Immediately across the Snake River is the town of Clarkston, Washington. Along the much of the Snake River is a system of levees to protect against flooding. Most of the levees are in parks that are maintained by the United States Army Corps of Engineers.
Downtown Lewiston is right on the level of the river. As soon as you travel out of downtown in either a northerly or southerly direction you gain altitude quickly with steep roads and many switchbacks. In the south part of town there are a large number of houses in an area referred to as the Orchards. This area is much higher in elevation than downtown (one of the higher areas in town) and is named for the fruit orchards that previously covered the area. There is little sign of these orchards today.
The odor from the Potlatch paper mill covers most of the downtown area. This odor is mainly contained in the lowest part of the valley; in the Lewiston Orchards area, it is mostly unnoticeable except for the worst days (e.g. when Potlatch is manufacturing cardboard).
In the springtime there is a celebration named the Dogwood Festival. This celebration is named for the abundant dogwood trees that are in fragrant bloom during the festival. During and shortly after the festival these pink blossoms blow through the yards and the streets like drifts of snow.
During the fall there are a number of cottonwood trees that go to seed releasing large amounts of cotton-like clouds of seeds that blow through the air and streets. It almost looks like winter came early.
Wintertime, around Christmas, the town has a large Christmas festival that includes a number of large displays in the downtown area that are sponsored by the Chamber of Commerce. These displays are typically quite impressive and have attracted people from crossed the country from time to time.
Lewiston was the original state capitol of Idaho. In 1865 it was moved to Boise against the will of the people of Lewiston. Many people in Lewiston believe it should still be the capitol.
Lewiston is located at 46°24'1" North, 117°0'4" West (46.400245, -117.001030)1.
According to the United States Census Bureau, the city has a total area of 44.5 km² (17.2 mi²). 42.7 km² (16.5 mi²) of it is land and 1.8 km² (0.7 mi²) of it is water. The total area is 4.01% water.
As of the census of 2000, there are 30,904 people, 12,795 households, and 8,278 families residing in the city. The population density is 723.2/km² (1,873.0/mi²). There are 13,394 housing units at an average density of 313.4/km² (811.8/mi²). The racial makeup of the city is 95.14% White, 0.30% African American, 1.59% Native American, 0.76% Asian, 0.08% Pacific Islander, 0.51% from other races, and 1.61% from two or more races. 1.91% of the population are Hispanic or Latino of any race.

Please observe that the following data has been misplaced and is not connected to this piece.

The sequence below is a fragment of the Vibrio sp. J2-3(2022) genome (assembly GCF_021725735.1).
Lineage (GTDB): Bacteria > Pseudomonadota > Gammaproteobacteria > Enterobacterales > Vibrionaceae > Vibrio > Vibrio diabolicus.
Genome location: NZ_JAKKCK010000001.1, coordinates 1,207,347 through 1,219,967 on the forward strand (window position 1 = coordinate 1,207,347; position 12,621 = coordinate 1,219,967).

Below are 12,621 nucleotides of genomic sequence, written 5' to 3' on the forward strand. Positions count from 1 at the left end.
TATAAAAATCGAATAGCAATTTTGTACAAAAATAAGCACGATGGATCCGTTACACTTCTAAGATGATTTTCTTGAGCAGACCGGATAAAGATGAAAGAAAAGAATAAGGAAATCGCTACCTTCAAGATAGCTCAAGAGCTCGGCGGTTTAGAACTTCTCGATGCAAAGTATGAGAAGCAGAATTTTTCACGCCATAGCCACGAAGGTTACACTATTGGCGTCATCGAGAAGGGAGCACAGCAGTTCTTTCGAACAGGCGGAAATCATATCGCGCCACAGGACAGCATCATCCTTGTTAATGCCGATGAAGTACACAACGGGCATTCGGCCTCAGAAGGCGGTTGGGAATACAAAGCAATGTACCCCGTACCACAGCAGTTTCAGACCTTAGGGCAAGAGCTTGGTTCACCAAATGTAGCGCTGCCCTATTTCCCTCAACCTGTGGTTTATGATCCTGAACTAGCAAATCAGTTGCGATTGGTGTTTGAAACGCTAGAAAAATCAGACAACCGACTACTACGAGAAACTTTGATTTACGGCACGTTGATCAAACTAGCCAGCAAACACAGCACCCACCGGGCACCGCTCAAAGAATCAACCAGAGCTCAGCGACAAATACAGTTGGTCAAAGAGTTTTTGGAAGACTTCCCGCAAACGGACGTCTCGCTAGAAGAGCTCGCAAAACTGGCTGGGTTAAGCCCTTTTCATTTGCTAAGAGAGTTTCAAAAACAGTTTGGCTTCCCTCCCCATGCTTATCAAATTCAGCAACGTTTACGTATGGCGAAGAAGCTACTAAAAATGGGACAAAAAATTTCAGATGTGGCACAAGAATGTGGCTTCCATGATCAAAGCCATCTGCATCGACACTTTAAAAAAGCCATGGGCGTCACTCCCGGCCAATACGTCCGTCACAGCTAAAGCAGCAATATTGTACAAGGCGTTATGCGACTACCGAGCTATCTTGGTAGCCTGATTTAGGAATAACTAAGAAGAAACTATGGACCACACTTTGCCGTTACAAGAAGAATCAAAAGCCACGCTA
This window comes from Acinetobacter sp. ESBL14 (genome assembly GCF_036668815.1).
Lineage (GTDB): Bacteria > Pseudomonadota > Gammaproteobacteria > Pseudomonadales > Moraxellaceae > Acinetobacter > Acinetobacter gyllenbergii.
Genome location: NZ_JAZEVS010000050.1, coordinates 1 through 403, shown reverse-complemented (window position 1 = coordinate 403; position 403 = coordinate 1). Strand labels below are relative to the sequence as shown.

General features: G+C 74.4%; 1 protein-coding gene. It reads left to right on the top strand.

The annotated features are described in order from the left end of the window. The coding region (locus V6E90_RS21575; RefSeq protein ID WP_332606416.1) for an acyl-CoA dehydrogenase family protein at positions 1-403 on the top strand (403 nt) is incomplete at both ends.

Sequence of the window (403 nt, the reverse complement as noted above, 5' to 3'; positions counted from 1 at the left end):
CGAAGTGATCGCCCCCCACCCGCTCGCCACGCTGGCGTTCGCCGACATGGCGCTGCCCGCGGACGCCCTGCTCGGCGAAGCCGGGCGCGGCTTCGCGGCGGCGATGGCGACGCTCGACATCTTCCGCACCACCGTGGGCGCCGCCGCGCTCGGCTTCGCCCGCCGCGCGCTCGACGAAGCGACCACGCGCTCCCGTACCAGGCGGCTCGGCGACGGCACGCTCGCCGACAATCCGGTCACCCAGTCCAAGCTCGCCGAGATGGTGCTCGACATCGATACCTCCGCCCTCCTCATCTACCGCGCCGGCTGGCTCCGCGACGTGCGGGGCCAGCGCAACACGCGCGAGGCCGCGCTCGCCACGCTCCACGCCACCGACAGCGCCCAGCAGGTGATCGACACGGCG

There are 12,795 households out of which 28.7% have children under the age of 18 living with them, 51.3% are married couples living together, 9.3% have a female householder with no husband present, and 35.3% are non-families. 27.9% of all households are made up of individuals and 12.0% have someone living alone who is 65 years of age or older. The average household size is 2.36 and the average family size is 2.88.
In the city the population is spread out with 23.2% under the age of 18, 10.7% from 18 to 24, 26.7% from 25 to 44, 22.3% from 45 to 64, and 17.0% who are 65 years of age or older. The median age is 38 years. For every 100 females there are 95.3 males. For every 100 females age 18 and over, there are 92.1 males.
The median income for a household in the city is $36,606, and the median income for a family is $45,410. Males have a median income of $35,121 versus $22,805 for females. The per capita income for the city is $19,091. 12.0% of the population and 8.4% of families are below the poverty line. Out of the total people living in poverty, 15.2% are under the age of 18 and 6.5% are 65 or older.